Station club fire that occurred in Rhode Island in February 2003 stands through today as the fourth-deadliest nightclub fire in the history of the United States. In total, a hundred people were killed, roughly 230 were injured and another 132 people were able to escape unharmed. The fire and its aftermath was the result of a perfect storm of the irresponsible use of pyrotechnics, very flammable acoustic foam and the layout/exit structure of the club as compared to where people ran when it was clear that something was very wrong. The cause of the fire, the safety issues at hand and how the situation could or should have been corrected will all be explained. In addition, the procedures, policies and procedures to lower the possibility of a similar event happening in the future will also be gone through.
Summary & Analysis
The fire occurred at approximately 11:07 PM EST on February 20th, 2003, a smidge more than ten years ago. The night club in question was called "The Station" and it was located on Cowesett Avenue in West Warwick, Rhode Island. The band Great White had just started performing their opening song. Some pyrotechnic devices known as gerbs, which shoot sparks in the direction pointed at by the opening of the gerb, went off. Some sound-deadening material surrounding the stage on both sides was ignited by the sparks. The dual-layer foam included urethane, which is very flammable (CBS Boston, 2013).
At first, the crowd stopped and stared at the fire as if it was part of the act. At one point, the lead singer noted that the fire was "not good" and the stage was soon engulfed in flames as the band members escaped off the end of the stage. There were four exits in the club but the vast majority of the club coalesced towards the main entrance. This caused a bottleneck as there was a narrow hallway between the entrance and the area where the crowd was. Much of the deaths were due to burns, smoke inhalation or from being trampled in the rush to get out of the theater (Belluck & Zeilbauer, 2003).
There was a number of contributing factors to the fire. First, the club had at least fifty more people in it than it should have. The fire rating for the club put people capacity at 404 but there was more than 460 people in the club. The second factor was that too many people went for the main entrance rather than the three other exits as well. That, in combination with the narrow entry for the main entrance, led to much of the trampling. The dead were actually scattered throughout the club but the crush to get out of the main door led to many of the deaths (Augustine, 2013).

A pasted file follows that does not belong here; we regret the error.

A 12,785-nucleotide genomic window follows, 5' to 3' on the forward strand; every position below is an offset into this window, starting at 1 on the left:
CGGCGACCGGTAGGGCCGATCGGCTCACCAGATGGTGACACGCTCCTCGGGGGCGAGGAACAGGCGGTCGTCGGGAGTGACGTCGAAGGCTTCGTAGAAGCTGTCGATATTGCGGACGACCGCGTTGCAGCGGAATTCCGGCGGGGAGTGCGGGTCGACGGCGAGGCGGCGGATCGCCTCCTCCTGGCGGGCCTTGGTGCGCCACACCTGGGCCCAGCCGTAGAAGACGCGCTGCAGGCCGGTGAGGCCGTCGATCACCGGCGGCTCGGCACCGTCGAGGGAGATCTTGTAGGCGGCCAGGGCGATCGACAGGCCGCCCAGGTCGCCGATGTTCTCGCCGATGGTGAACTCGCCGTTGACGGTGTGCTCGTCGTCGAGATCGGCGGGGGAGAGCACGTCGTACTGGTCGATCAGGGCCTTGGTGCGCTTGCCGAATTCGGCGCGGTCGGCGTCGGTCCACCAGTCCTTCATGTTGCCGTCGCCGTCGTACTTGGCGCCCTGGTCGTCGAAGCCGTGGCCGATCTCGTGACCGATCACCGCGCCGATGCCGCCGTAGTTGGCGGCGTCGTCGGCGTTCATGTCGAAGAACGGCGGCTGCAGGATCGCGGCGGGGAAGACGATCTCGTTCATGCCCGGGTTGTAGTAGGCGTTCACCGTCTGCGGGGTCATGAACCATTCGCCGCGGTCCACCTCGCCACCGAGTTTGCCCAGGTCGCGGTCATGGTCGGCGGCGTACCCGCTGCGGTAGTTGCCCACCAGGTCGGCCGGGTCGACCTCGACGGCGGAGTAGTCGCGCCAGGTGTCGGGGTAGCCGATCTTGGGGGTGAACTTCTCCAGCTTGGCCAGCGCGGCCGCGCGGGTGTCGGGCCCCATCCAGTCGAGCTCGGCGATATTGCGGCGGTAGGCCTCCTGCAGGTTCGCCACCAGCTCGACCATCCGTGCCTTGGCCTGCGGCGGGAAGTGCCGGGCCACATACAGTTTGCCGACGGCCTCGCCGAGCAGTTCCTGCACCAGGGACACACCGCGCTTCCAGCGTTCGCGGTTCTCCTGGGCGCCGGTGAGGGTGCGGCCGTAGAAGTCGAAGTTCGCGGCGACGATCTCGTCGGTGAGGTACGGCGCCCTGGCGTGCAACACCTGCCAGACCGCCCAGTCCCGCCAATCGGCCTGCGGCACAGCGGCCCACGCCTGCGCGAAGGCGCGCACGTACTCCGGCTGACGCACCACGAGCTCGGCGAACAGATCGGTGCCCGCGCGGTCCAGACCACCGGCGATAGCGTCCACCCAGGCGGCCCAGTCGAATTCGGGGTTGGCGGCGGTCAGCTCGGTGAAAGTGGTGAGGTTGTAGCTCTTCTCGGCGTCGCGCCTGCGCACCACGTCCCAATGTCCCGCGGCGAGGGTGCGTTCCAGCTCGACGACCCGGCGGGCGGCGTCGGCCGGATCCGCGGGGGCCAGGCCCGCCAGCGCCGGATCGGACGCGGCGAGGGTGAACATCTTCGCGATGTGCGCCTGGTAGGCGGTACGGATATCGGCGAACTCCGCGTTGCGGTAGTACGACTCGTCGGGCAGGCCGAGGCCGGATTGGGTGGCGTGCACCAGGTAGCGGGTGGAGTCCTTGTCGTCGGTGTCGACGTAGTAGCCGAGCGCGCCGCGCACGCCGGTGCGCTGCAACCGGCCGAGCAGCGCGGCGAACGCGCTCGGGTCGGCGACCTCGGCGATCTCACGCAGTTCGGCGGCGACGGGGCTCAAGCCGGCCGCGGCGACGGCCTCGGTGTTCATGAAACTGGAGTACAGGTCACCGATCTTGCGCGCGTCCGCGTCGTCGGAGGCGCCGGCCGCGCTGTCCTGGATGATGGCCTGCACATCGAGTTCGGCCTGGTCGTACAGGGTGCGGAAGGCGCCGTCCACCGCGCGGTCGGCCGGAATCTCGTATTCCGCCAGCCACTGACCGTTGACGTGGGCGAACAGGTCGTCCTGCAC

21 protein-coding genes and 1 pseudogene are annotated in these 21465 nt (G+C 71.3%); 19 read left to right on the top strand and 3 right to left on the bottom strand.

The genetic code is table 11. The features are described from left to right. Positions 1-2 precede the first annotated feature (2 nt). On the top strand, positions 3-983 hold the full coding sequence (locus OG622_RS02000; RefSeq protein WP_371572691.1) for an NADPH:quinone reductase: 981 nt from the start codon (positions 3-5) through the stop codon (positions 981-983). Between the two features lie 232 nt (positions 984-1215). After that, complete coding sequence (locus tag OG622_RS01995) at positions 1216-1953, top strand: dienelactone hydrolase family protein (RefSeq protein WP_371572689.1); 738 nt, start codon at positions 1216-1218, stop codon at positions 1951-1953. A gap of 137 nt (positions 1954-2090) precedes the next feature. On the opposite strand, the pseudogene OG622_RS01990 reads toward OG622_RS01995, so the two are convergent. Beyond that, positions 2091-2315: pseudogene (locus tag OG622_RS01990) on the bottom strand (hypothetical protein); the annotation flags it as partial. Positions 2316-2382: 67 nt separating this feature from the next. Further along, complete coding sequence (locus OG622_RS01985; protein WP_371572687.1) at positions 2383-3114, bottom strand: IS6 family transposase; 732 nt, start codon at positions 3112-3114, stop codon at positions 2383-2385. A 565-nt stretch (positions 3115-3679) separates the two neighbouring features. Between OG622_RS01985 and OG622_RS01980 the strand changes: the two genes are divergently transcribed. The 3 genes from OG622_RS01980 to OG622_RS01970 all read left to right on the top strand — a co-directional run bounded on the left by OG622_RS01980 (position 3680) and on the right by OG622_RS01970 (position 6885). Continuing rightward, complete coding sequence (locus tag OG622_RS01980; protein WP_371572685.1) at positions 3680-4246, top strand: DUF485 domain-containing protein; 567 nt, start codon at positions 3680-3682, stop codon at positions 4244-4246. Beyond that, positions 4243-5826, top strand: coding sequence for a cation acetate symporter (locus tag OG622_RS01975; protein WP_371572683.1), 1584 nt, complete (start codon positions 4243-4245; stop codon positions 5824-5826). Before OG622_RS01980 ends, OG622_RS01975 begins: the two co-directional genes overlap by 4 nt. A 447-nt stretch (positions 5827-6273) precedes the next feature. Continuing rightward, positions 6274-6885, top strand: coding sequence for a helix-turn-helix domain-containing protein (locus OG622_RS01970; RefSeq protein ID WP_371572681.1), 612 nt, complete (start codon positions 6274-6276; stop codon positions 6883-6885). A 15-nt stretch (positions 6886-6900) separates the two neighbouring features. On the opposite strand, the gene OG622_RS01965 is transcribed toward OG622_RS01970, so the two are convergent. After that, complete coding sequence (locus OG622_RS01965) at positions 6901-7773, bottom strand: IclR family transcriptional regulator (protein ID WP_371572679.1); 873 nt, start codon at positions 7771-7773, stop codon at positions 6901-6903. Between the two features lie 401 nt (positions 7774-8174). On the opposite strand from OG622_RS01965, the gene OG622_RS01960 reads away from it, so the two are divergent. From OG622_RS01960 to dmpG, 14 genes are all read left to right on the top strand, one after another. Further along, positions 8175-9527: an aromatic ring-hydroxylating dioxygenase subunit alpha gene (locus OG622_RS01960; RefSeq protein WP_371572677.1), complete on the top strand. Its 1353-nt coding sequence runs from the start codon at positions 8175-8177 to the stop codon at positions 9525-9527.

The third main factor that caused the deadliness of the fire was the use of pyrotechnics so close and so long a time entirely too close to the sound-deadening material that was very flammable. The other layer of the foam, made of polyethylene, was not as flammable but that substance burns at very high temperatures if/when it is ignited. Needless to say, both layers of the foam as well as the stage and the broader nightclub all went up in smoke quite quickly. The engulfing of the stage took less than a minute overall and the mass panic ensued in less than twenty seconds when the music stopped and everyone made a dash for the exits. In addition to being around the stage, the foam lined much of the ceiling as well which just led to a chain reaction as each section of foam simply ignited the next thus engulfing the club (Bidgood, 2012).
To circle back just a bit, another aggravating factor was that one of the exits, the same one that most of the band members were able to escape out of (one of the guitarists died in the fire) was blocked by a bouncer with the reason given that it was for the band alone to use. Another related factor was that the building should have had a fire sprinkler system but did not. The building, prior to being a night club, was a restaurant. As a restaurant, the club was not subject to the sprinkler requirement but that changed the second it was changed to a night club. However, city regulators apparently never caught that and the club's infrastructure was never updated. Also, the foam that was used was not publicly available and should not have been used for the purpose that it was (O'Connor, 2013).